National Museum and Art Gallery (NMAG)

‘Kambek’ book launched

The small publication titled Kambek: Reconnecting Collections is a collaboration between the research team and their partner organisation Papua New Guinea National Museum and Art Gallery (NMAG) and Queensland Museum (QM).

The Tok Pisin word kam bek translate into English as “to come back or return”, encapsulates the spirit of the artefacts returning to their country of origin around 100 years after their collection and removal to Queensland Museum.

Efogi museum curator follows in father’s footsteps

The 32-year-old father of six runs a campsite and guest house with his wife Deffy and is the curator of the local museum – all initiated by his father Siosi Laimo.

“It was my father that started all of what I have and own today. He was one of the first locals who opened the Kokoda Trail for trekkers,” recalls Siosi.

More visitors for museum, art gallery

As the public relations officer for NMAG in Port Moresby, Andy plays a critical role in promoting the museum to local and international visitors as an institution of knowledge and cultural identity.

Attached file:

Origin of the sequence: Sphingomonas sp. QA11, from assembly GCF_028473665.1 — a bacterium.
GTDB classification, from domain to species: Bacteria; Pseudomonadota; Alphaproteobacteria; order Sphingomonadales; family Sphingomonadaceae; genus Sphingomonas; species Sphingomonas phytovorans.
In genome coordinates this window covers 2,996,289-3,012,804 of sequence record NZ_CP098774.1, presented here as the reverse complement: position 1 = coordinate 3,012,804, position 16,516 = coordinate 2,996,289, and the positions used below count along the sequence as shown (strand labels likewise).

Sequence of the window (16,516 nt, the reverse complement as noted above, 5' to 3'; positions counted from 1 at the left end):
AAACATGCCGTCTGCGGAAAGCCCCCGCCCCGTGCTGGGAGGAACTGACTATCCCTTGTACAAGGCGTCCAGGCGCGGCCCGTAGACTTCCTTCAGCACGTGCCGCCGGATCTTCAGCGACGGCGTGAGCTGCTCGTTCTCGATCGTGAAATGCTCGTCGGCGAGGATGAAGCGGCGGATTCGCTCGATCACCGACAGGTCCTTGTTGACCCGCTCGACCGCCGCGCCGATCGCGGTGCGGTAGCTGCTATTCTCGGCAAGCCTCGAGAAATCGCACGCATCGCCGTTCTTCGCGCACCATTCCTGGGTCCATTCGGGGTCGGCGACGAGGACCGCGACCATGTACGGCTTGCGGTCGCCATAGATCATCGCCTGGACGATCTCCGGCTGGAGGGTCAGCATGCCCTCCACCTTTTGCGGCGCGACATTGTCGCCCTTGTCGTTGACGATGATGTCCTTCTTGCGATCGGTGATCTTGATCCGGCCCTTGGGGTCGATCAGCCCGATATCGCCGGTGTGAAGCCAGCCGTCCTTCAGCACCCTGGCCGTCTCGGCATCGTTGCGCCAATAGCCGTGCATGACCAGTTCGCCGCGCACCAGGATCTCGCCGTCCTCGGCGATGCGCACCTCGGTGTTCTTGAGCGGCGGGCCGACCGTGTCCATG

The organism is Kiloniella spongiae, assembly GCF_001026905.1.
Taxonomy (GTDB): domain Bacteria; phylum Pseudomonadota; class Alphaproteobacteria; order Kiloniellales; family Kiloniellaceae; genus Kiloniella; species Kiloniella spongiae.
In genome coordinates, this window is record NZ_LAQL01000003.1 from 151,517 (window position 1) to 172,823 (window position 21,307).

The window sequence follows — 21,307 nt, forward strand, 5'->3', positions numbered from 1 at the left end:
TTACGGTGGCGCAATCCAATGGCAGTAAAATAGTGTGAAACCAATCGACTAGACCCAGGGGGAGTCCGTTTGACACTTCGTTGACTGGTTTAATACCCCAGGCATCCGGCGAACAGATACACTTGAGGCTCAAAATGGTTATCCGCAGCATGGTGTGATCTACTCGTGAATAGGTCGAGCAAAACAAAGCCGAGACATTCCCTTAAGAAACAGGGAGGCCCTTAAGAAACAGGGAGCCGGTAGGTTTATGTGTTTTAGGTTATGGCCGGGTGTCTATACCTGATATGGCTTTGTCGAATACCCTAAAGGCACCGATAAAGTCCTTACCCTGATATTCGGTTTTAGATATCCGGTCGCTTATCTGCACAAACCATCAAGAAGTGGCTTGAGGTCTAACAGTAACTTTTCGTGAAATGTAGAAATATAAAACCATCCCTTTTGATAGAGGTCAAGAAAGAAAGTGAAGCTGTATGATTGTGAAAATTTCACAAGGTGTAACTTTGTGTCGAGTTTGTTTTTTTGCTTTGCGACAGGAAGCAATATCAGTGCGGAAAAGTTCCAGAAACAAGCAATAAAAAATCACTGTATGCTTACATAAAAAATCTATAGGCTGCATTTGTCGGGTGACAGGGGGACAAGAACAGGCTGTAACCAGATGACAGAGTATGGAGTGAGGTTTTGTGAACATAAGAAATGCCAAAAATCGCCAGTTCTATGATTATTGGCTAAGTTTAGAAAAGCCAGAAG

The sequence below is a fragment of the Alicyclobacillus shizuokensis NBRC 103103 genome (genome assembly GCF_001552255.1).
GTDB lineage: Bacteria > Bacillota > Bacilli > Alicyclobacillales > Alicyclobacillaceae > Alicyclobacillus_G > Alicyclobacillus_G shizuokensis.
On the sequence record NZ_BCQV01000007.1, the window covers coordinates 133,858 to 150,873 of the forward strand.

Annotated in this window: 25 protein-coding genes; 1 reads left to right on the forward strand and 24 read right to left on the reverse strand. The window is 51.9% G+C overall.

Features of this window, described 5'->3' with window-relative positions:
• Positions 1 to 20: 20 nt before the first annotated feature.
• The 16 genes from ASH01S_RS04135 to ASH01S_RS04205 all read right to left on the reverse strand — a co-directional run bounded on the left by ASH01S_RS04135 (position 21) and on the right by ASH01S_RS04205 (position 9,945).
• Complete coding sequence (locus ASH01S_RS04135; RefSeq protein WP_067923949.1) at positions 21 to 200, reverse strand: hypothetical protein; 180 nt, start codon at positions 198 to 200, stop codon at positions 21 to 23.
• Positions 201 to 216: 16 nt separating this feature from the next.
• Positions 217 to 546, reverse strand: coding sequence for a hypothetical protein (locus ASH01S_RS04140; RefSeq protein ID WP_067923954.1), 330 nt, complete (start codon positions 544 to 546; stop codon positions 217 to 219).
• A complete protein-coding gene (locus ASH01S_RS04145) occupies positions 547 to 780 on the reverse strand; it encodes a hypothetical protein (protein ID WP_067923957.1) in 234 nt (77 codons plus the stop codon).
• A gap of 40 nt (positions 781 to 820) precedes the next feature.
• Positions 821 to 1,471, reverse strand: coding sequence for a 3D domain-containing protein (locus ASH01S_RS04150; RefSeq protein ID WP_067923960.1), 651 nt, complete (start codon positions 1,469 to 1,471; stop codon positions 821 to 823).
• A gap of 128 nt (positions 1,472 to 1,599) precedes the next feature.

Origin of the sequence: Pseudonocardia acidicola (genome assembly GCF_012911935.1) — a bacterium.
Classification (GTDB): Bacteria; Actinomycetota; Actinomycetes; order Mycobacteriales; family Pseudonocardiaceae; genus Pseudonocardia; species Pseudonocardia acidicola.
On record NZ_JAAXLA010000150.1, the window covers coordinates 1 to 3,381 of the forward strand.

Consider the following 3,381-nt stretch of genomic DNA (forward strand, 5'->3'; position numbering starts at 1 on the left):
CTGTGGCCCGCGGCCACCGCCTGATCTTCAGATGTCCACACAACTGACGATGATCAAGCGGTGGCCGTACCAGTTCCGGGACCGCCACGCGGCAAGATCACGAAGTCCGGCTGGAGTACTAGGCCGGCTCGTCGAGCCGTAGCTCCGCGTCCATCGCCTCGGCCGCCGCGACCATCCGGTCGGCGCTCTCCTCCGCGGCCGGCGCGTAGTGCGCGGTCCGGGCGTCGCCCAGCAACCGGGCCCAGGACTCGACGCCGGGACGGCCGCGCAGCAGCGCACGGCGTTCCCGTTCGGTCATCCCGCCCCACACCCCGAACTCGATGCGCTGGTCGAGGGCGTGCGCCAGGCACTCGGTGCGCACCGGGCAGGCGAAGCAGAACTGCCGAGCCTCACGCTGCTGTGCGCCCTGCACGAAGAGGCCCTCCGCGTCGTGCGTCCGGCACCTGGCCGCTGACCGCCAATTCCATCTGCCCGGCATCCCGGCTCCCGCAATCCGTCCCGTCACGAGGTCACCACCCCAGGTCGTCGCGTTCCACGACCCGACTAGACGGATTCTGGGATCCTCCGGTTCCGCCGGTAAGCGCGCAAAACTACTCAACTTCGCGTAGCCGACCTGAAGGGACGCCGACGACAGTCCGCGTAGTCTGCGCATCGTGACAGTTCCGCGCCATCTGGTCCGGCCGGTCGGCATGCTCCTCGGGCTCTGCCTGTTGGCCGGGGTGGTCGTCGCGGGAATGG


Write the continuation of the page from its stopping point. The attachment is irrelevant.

“NMAG preserves over 100,000 artefacts and it is my job to attract visitors to the museum, so they can learn more about our country and enjoy the diverse items on display,” she said.

Kulang warns public servants not to violate the system

This follows the reappointment of a senior public servant with performance issues at the National Museum and Art Gallery (NMAG).

The acting appointment was made this week without the Minister being present at the Ministerial Executive Appointment Commitment (MEAC).

Kulang said in a media conference today that he has not been properly and effectively consulted as required by Section 6 of the principal law; Regulatory State Authorities Act 2004.

He said the Board of Trustees deliberately avoided invoking Section 4 of the RSA Act 2004.